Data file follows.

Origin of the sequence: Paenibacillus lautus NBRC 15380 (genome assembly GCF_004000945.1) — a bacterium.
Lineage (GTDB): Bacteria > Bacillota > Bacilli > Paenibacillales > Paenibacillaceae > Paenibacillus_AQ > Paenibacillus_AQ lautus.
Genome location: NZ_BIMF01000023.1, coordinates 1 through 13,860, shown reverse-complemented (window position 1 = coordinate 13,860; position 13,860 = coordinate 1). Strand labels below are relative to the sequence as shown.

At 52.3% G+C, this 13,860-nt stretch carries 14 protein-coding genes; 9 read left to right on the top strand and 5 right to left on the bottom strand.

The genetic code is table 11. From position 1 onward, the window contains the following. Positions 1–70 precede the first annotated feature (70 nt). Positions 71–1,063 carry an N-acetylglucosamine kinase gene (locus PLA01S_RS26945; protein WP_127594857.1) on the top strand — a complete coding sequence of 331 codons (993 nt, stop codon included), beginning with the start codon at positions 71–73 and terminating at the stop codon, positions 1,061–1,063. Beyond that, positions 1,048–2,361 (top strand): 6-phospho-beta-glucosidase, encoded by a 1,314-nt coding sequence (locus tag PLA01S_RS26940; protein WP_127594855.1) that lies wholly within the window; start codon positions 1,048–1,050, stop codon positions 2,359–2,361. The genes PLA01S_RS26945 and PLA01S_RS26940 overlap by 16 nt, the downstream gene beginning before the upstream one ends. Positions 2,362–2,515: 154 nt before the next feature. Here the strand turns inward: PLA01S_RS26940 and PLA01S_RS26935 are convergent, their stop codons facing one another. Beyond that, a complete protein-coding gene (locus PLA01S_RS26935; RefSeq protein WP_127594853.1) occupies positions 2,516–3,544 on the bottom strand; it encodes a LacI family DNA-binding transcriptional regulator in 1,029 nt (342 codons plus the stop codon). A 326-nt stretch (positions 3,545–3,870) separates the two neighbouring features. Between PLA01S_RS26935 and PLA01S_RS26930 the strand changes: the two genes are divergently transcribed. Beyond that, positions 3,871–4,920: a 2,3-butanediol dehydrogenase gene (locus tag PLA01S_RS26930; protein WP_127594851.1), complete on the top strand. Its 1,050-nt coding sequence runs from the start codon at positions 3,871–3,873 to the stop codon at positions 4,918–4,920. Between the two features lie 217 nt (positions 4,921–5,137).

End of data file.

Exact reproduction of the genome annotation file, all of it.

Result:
Origin of the sequence: Paenibacillus lautus NBRC 15380 (genome assembly GCF_004000945.1) — a bacterium.
Lineage (GTDB): Bacteria > Bacillota > Bacilli > Paenibacillales > Paenibacillaceae > Paenibacillus_AQ > Paenibacillus_AQ lautus.
Genome location: NZ_BIMF01000023.1, coordinates 1 through 13,860, shown reverse-complemented (window position 1 = coordinate 13,860; position 13,860 = coordinate 1). Strand labels below are relative to the sequence as shown.

At 52.3% G+C, this 13,860-nt stretch carries 14 protein-coding genes; 9 read left to right on the top strand and 5 right to left on the bottom strand.

The genetic code is table 11. From position 1 onward, the window contains the following. Positions 1–70 precede the first annotated feature (70 nt). Positions 71–1,063 carry an N-acetylglucosamine kinase gene (locus PLA01S_RS26945; protein WP_127594857.1) on the top strand — a complete coding sequence of 331 codons (993 nt, stop codon included), beginning with the start codon at positions 71–73 and terminating at the stop codon, positions 1,061–1,063. Beyond that, positions 1,048–2,361 (top strand): 6-phospho-beta-glucosidase, encoded by a 1,314-nt coding sequence (locus tag PLA01S_RS26940; protein WP_127594855.1) that lies wholly within the window; start codon positions 1,048–1,050, stop codon positions 2,359–2,361. The genes PLA01S_RS26945 and PLA01S_RS26940 overlap by 16 nt, the downstream gene beginning before the upstream one ends. Positions 2,362–2,515: 154 nt before the next feature. Here the strand turns inward: PLA01S_RS26940 and PLA01S_RS26935 are convergent, their stop codons facing one another. Beyond that, a complete protein-coding gene (locus PLA01S_RS26935; RefSeq protein WP_127594853.1) occupies positions 2,516–3,544 on the bottom strand; it encodes a LacI family DNA-binding transcriptional regulator in 1,029 nt (342 codons plus the stop codon). A 326-nt stretch (positions 3,545–3,870) separates the two neighbouring features. Between PLA01S_RS26935 and PLA01S_RS26930 the strand changes: the two genes are divergently transcribed. Beyond that, positions 3,871–4,920: a 2,3-butanediol dehydrogenase gene (locus tag PLA01S_RS26930; protein WP_127594851.1), complete on the top strand. Its 1,050-nt coding sequence runs from the start codon at positions 3,871–3,873 to the stop codon at positions 4,918–4,920. Between the two features lie 217 nt (positions 4,921–5,137).